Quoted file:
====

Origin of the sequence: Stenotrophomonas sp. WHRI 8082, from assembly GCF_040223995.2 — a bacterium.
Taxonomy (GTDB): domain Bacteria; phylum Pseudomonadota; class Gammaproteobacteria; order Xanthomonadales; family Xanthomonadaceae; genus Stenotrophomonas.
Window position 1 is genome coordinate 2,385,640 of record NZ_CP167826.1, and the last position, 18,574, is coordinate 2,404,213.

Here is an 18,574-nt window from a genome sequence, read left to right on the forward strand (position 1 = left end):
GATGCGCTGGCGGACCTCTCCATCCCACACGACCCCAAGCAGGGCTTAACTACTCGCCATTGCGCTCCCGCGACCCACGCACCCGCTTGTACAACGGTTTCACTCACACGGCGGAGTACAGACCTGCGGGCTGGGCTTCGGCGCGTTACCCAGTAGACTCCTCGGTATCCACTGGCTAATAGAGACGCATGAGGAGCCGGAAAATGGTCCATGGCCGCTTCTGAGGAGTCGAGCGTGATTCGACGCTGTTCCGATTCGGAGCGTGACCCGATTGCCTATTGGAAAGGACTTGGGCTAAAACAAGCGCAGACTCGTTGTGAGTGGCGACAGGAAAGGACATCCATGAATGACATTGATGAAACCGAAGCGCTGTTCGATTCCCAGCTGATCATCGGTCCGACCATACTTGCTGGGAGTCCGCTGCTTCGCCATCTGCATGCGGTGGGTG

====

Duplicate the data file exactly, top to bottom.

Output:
Origin of the sequence: Stenotrophomonas sp. WHRI 8082, from assembly GCF_040223995.2 — a bacterium.
Taxonomy (GTDB): domain Bacteria; phylum Pseudomonadota; class Gammaproteobacteria; order Xanthomonadales; family Xanthomonadaceae; genus Stenotrophomonas.
Window position 1 is genome coordinate 2,385,640 of record NZ_CP167826.1, and the last position, 18,574, is coordinate 2,404,213.

Here is an 18,574-nt window from a genome sequence, read left to right on the forward strand (position 1 = left end):
GATGCGCTGGCGGACCTCTCCATCCCACACGACCCCAAGCAGGGCTTAACTACTCGCCATTGCGCTCCCGCGACCCACGCACCCGCTTGTACAACGGTTTCACTCACACGGCGGAGTACAGACCTGCGGGCTGGGCTTCGGCGCGTTACCCAGTAGACTCCTCGGTATCCACTGGCTAATAGAGACGCATGAGGAGCCGGAAAATGGTCCATGGCCGCTTCTGAGGAGTCGAGCGTGATTCGACGCTGTTCCGATTCGGAGCGTGACCCGATTGCCTATTGGAAAGGACTTGGGCTAAAACAAGCGCAGACTCGTTGTGAGTGGCGACAGGAAAGGACATCCATGAATGACATTGATGAAACCGAAGCGCTGTTCGATTCCCAGCTGATCATCGGTCCGACCATACTTGCTGGGAGTCCGCTGCTTCGCCATCTGCATGCGGTGGGTG